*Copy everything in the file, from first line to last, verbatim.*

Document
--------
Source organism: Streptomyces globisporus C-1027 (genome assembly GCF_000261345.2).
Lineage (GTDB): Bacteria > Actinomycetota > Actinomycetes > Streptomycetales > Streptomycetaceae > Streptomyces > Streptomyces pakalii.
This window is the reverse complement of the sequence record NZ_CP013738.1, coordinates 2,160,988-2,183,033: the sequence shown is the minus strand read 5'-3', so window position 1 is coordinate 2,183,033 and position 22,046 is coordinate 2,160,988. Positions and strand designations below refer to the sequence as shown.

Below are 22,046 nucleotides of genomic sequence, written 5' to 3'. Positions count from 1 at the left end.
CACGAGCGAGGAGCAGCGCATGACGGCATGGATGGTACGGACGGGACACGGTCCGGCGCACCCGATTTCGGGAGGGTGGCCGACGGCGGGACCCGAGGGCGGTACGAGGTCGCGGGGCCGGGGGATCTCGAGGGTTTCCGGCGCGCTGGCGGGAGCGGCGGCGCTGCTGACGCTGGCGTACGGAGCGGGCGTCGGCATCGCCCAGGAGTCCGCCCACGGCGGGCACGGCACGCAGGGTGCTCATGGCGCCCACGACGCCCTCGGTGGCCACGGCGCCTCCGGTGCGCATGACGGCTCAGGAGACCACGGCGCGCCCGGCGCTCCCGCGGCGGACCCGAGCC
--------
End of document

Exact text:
Source organism: Streptomyces globisporus C-1027 (genome assembly GCF_000261345.2).
Lineage (GTDB): Bacteria > Actinomycetota > Actinomycetes > Streptomycetales > Streptomycetaceae > Streptomyces > Streptomyces pakalii.
This window is the reverse complement of the sequence record NZ_CP013738.1, coordinates 2,160,988-2,183,033: the sequence shown is the minus strand read 5'-3', so window position 1 is coordinate 2,183,033 and position 22,046 is coordinate 2,160,988. Positions and strand designations below refer to the sequence as shown.

Below are 22,046 nucleotides of genomic sequence, written 5' to 3'. Positions count from 1 at the left end.
CACGAGCGAGGAGCAGCGCATGACGGCATGGATGGTACGGACGGGACACGGTCCGGCGCACCCGATTTCGGGAGGGTGGCCGACGGCGGGACCCGAGGGCGGTACGAGGTCGCGGGGCCGGGGGATCTCGAGGGTTTCCGGCGCGCTGGCGGGAGCGGCGGCGCTGCTGACGCTGGCGTACGGAGCGGGCGTCGGCATCGCCCAGGAGTCCGCCCACGGCGGGCACGGCACGCAGGGTGCTCATGGCGCCCACGACGCCCTCGGTGGCCACGGCGCCTCCGGTGCGCATGACGGCTCAGGAGACCACGGCGCGCCCGGCGCTCCCGCGGCGGACCCGAGCC